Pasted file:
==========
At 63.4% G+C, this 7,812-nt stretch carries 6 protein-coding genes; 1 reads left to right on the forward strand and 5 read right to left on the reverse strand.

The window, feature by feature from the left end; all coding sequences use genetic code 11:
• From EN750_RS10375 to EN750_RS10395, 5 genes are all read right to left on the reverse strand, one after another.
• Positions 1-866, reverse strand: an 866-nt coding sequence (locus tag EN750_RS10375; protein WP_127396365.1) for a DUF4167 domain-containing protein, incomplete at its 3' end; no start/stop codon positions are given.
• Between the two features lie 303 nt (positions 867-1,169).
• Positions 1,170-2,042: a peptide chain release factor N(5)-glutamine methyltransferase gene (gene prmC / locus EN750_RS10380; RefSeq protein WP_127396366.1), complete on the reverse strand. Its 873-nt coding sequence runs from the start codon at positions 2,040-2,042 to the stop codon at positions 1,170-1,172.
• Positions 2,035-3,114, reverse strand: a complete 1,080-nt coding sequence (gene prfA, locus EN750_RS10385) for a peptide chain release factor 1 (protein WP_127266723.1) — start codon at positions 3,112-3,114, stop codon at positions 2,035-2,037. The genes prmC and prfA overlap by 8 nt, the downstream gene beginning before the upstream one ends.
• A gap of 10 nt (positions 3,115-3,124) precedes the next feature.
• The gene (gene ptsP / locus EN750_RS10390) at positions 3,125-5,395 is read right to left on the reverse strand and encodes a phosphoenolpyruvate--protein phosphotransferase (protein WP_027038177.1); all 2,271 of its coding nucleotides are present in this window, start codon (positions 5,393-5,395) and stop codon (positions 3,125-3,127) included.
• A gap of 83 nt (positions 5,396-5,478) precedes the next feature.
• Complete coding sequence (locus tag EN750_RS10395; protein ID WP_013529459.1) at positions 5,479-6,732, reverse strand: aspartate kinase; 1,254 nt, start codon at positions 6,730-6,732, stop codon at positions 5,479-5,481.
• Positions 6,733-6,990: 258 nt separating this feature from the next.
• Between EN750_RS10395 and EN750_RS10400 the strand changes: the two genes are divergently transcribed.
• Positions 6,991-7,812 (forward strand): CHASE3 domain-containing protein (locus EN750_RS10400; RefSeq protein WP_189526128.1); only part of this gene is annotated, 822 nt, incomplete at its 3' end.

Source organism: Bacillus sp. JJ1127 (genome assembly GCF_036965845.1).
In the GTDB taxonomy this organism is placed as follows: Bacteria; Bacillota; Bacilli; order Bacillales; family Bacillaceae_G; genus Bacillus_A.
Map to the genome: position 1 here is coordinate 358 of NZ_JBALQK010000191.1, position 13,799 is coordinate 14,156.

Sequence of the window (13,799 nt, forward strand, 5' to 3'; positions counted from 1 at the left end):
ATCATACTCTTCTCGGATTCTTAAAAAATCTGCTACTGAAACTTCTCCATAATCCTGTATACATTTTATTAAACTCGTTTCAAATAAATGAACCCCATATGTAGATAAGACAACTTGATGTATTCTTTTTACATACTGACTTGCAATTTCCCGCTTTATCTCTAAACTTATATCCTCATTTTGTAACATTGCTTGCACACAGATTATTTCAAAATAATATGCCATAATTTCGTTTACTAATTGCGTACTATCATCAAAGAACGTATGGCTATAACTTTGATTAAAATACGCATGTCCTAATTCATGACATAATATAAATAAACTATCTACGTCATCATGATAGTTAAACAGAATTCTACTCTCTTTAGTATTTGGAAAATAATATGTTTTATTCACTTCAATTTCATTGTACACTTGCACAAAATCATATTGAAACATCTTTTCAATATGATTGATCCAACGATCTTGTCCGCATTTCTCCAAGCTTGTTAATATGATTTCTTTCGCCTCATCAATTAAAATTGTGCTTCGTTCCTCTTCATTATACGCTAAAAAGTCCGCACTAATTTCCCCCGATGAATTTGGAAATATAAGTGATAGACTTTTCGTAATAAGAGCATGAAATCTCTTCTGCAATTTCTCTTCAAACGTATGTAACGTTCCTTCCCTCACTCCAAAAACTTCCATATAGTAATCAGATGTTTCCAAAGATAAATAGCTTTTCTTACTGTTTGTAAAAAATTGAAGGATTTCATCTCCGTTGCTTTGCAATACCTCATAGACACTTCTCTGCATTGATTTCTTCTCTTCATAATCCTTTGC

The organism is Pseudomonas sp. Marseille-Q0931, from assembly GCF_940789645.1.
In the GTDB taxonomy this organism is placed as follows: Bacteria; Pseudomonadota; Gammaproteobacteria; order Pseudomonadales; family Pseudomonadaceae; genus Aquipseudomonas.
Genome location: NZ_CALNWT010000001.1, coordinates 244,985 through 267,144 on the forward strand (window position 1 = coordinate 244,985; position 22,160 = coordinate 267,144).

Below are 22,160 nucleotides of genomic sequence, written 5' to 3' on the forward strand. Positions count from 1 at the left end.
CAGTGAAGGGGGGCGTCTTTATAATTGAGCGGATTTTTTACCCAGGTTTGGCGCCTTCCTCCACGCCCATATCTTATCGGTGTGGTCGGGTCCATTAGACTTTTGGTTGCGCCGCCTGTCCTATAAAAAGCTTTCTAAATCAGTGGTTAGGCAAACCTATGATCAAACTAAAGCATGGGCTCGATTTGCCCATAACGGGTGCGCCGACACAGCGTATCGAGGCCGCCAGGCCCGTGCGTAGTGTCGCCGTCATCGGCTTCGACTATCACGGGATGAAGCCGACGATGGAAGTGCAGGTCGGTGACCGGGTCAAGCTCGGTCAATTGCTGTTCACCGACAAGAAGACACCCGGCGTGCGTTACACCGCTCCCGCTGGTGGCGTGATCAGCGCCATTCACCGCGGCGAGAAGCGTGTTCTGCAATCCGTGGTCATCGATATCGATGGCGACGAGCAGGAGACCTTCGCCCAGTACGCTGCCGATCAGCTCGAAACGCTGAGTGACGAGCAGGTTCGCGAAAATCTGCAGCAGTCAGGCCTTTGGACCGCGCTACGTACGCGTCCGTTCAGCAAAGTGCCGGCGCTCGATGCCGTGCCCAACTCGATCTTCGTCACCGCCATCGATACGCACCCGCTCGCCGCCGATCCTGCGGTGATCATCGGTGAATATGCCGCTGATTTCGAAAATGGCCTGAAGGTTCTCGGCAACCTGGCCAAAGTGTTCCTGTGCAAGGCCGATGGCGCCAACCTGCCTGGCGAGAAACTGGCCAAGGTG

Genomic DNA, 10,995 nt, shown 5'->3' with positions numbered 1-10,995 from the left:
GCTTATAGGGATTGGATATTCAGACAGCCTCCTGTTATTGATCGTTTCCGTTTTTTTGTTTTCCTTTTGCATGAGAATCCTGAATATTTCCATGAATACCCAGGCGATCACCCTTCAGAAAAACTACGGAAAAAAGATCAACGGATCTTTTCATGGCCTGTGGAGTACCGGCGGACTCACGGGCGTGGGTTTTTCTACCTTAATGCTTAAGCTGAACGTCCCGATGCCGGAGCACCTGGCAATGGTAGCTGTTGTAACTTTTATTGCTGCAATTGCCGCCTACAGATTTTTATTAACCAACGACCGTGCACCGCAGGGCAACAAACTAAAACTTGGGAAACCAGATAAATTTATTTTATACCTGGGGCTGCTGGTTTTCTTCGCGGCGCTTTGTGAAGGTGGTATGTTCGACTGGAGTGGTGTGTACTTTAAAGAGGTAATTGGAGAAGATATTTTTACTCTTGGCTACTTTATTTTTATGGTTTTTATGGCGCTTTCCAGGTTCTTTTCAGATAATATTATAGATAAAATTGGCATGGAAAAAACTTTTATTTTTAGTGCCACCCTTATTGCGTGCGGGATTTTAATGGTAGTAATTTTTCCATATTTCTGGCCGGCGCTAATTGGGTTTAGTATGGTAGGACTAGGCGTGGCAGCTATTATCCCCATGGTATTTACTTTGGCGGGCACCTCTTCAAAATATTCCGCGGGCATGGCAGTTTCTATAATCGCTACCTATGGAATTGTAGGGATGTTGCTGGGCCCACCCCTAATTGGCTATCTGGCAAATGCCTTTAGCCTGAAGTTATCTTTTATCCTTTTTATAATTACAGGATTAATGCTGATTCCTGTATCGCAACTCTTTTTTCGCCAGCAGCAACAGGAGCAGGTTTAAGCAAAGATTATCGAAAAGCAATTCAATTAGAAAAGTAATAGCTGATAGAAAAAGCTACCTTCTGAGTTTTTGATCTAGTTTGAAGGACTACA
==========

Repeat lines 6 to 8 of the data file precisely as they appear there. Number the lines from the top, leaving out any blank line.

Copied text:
• Positions 1,170-2,042: a peptide chain release factor N(5)-glutamine methyltransferase gene (gene prmC / locus EN750_RS10380; RefSeq protein WP_127396366.1), complete on the reverse strand. Its 873-nt coding sequence runs from the start codon at positions 2,040-2,042 to the stop codon at positions 1,170-1,172.
• Positions 2,035-3,114, reverse strand: a complete 1,080-nt coding sequence (gene prfA, locus EN750_RS10385) for a peptide chain release factor 1 (protein WP_127266723.1) — start codon at positions 3,112-3,114, stop codon at positions 2,035-2,037. The genes prmC and prfA overlap by 8 nt, the downstream gene beginning before the upstream one ends.
• A gap of 10 nt (positions 3,115-3,124) precedes the next feature.